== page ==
In my experience in professional rodeo, contestants have been so non-judgmental of my choice to wear a helmet. They truly act like I’m not any different. I have made countless life-long friends and am always welcomed with a smile and a hello from contestants, judges, announcers, committee crews, you name it. I feel comfortable in whatever I wear and I feel like I’m part of the family. They’ve made it that way, and I’m proud to be involved in that kind of industry filled with those kinds of people.
That’s why I was always shocked to read emails, messages and stories from young girls about the torment that they have suffered from others simply because they wore a helmet. They would always thank me for being an inspiration and for wearing my helmet, as they had someone to look up to while they were being made fun of. I got these types of letters way too frequently over the years, and that’s why when On the Rodeo Road (a super cool online magazine that you should be following) contacted me to write an article about helmets, I was more than willing. They were experiencing first hand the challenges of making the “helmet-switch” and thought it would be great to give their readers some insight too.
I didn’t know what I wanted to write about, all I knew is I didn’t want to go the typical “here are the statistics” and “this is why you should wear your helmet” route. Everyone’s heard those and if you Google it, you’ll find a hundred of articles all saying the same thing. I also realized that there really isn’t an argument on if you should or shouldn’t wear a helmet--I found that out years ago in that high school class.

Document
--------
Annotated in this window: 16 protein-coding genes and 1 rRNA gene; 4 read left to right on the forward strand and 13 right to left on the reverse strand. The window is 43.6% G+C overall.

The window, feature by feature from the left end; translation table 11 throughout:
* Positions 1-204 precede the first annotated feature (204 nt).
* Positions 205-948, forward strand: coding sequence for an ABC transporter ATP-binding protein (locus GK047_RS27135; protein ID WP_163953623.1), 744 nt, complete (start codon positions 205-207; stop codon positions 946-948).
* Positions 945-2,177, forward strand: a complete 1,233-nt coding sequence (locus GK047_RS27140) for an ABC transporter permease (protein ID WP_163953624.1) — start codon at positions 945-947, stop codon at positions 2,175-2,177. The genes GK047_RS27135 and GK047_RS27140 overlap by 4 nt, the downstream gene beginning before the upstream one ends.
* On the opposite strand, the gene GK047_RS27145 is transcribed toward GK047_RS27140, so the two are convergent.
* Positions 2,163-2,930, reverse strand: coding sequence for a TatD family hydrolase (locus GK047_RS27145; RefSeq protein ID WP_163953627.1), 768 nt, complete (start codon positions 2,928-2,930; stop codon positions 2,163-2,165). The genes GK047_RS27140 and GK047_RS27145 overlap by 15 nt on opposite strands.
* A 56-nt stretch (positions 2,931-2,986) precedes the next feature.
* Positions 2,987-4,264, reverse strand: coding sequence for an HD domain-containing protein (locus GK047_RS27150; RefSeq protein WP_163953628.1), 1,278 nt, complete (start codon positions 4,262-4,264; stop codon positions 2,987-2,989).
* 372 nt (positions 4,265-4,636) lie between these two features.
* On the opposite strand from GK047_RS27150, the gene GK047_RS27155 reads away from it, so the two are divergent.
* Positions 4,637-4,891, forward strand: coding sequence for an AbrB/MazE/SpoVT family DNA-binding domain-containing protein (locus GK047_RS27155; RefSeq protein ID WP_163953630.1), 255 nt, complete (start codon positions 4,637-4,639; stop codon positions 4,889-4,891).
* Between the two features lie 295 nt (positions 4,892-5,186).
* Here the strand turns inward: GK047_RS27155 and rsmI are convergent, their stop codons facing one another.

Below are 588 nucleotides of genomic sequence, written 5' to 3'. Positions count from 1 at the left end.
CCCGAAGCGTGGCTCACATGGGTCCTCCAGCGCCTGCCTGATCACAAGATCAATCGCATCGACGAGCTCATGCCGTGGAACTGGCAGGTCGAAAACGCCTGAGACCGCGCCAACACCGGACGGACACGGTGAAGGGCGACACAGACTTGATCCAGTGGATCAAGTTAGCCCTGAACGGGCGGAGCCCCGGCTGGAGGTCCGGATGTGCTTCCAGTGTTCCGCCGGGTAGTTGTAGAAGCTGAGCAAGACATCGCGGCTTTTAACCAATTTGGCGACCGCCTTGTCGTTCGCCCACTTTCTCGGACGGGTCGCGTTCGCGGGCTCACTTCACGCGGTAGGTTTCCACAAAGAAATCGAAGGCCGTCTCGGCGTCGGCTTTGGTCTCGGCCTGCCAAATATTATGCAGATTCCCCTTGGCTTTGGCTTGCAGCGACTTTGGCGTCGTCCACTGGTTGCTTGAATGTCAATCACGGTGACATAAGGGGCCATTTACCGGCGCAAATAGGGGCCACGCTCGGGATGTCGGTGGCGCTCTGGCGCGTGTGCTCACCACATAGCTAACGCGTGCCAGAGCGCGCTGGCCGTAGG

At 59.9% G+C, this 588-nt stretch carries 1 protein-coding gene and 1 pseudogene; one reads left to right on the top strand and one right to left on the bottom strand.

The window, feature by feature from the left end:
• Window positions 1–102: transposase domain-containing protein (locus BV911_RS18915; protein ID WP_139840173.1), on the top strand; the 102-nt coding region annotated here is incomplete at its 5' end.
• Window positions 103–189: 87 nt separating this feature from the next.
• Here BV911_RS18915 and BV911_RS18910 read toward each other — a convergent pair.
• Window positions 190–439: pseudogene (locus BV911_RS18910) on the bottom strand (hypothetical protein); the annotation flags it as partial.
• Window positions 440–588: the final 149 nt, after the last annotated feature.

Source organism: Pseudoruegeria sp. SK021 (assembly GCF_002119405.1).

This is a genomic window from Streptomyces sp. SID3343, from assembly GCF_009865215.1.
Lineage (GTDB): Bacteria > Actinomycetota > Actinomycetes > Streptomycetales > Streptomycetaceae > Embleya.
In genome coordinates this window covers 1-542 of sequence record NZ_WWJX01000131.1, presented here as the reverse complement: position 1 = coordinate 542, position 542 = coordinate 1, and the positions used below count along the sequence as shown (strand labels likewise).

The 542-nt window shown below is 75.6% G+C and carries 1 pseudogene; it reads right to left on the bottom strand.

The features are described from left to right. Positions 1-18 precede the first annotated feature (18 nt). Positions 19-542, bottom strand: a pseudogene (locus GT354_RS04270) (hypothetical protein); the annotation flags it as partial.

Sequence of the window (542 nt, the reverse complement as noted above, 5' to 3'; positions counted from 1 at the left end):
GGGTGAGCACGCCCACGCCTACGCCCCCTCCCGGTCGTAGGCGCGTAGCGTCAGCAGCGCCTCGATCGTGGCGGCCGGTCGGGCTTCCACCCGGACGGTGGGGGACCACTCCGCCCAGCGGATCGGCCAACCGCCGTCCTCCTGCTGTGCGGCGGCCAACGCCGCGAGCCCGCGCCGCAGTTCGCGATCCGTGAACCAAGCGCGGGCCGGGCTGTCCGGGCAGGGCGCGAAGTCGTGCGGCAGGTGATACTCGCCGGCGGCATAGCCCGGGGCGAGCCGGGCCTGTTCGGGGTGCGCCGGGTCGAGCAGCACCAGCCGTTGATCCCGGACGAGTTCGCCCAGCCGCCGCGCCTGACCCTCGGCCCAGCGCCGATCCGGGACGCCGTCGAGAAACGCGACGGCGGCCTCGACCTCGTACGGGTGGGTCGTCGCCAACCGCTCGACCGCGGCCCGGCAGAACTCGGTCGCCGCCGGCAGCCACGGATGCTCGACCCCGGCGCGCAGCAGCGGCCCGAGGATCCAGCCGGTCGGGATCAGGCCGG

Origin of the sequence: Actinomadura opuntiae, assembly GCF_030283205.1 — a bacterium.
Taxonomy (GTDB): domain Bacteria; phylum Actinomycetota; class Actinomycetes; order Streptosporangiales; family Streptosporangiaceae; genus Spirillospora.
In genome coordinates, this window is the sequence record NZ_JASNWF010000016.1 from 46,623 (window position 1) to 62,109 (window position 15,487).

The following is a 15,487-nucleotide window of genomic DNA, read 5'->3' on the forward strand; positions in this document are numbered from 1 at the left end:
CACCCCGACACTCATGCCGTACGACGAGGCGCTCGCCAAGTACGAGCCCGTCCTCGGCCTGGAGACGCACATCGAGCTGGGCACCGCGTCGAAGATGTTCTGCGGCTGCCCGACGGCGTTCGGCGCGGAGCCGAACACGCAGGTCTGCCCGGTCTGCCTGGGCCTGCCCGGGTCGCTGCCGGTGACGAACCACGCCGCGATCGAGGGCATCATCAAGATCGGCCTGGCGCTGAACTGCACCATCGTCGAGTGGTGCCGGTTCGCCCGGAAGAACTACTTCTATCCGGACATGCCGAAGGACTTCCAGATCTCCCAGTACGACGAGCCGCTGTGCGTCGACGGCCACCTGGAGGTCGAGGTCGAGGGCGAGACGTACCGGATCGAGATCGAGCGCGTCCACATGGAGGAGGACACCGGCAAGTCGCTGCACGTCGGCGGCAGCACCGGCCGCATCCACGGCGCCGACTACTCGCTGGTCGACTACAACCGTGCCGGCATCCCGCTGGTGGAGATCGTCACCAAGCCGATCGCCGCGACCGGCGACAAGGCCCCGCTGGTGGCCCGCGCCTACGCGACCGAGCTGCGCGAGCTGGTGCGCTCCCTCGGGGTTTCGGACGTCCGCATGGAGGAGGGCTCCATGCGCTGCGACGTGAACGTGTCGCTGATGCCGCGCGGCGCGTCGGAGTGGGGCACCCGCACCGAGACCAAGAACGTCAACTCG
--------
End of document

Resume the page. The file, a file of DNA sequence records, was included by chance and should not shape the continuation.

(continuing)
What I wanted to know was why are riders knowingly risking their life and/or livelihood instead of putting on a helmet. To find out, I posted a survey and in 48 hours I had 440+ responses. Personal stories about why people wear helmets and stories and reasons why people don’t wear helmets. Personal stories about people wanting to put their safety first, but not doing so for fear of the judgments that would be made against them. Personal stories from young girls being teased for wearing a helmet and not being able to wait until their old enough to lose it. Personal stories about loved ones dying from head trauma. Real stories.
I realized that one article is not going to cover this. Then I realized not even a series of articles can cover this. This is an every day battle to eliminate the stigma associated with wearing helmets so people who want to put one on, can and feel comfortable in doing so. This is an every day battle to inform the people who think all helmets are uncomfortable, heavy, and cumbersome--that they aren’t. This is a battle to change the hearts of those who are doing the teasing and casting the harsh judgments. This is a battle to make people choose doing what is right over fitting in.
And that is how an article request evolved into something way bigger--HelmetTough.
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"HelmetTough-How it Began" Copyrighted by Nicole Aichele & HelmetTough, 2014. Please contact firstname.lastname@example.org for reprinting rights.